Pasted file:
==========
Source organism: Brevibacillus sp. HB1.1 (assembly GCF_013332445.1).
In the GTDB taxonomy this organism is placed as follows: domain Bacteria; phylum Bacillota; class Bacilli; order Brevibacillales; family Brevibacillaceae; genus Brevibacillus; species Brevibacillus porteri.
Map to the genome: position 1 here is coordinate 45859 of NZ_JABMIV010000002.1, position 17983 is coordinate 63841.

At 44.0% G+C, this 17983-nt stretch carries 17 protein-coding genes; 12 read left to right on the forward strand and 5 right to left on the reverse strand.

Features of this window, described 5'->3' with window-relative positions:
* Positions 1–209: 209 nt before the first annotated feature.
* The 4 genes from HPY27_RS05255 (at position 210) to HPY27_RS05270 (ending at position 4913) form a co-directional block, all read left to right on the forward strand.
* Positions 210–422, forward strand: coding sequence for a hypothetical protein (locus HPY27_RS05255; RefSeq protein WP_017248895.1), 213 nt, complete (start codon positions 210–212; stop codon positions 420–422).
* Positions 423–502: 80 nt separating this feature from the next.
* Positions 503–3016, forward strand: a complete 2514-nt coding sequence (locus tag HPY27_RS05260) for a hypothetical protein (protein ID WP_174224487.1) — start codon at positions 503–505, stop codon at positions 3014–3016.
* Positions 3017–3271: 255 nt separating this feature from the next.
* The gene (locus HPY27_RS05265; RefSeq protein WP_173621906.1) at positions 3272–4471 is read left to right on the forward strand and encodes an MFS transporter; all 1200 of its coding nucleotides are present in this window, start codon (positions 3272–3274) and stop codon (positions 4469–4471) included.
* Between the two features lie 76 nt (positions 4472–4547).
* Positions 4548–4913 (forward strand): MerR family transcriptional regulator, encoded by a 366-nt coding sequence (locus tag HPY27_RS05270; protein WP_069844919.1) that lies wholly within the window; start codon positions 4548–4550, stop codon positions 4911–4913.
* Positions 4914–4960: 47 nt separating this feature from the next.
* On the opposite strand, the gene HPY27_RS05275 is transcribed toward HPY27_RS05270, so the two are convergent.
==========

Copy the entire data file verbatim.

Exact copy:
Source organism: Brevibacillus sp. HB1.1 (assembly GCF_013332445.1).
In the GTDB taxonomy this organism is placed as follows: domain Bacteria; phylum Bacillota; class Bacilli; order Brevibacillales; family Brevibacillaceae; genus Brevibacillus; species Brevibacillus porteri.
Map to the genome: position 1 here is coordinate 45859 of NZ_JABMIV010000002.1, position 17983 is coordinate 63841.

At 44.0% G+C, this 17983-nt stretch carries 17 protein-coding genes; 12 read left to right on the forward strand and 5 right to left on the reverse strand.

Features of this window, described 5'->3' with window-relative positions:
* Positions 1–209: 209 nt before the first annotated feature.
* The 4 genes from HPY27_RS05255 (at position 210) to HPY27_RS05270 (ending at position 4913) form a co-directional block, all read left to right on the forward strand.
* Positions 210–422, forward strand: coding sequence for a hypothetical protein (locus HPY27_RS05255; RefSeq protein WP_017248895.1), 213 nt, complete (start codon positions 210–212; stop codon positions 420–422).
* Positions 423–502: 80 nt separating this feature from the next.
* Positions 503–3016, forward strand: a complete 2514-nt coding sequence (locus tag HPY27_RS05260) for a hypothetical protein (protein ID WP_174224487.1) — start codon at positions 503–505, stop codon at positions 3014–3016.
* Positions 3017–3271: 255 nt separating this feature from the next.
* The gene (locus HPY27_RS05265; RefSeq protein WP_173621906.1) at positions 3272–4471 is read left to right on the forward strand and encodes an MFS transporter; all 1200 of its coding nucleotides are present in this window, start codon (positions 3272–3274) and stop codon (positions 4469–4471) included.
* Between the two features lie 76 nt (positions 4472–4547).
* Positions 4548–4913 (forward strand): MerR family transcriptional regulator, encoded by a 366-nt coding sequence (locus tag HPY27_RS05270; protein WP_069844919.1) that lies wholly within the window; start codon positions 4548–4550, stop codon positions 4911–4913.
* Positions 4914–4960: 47 nt separating this feature from the next.
* On the opposite strand, the gene HPY27_RS05275 is transcribed toward HPY27_RS05270, so the two are convergent.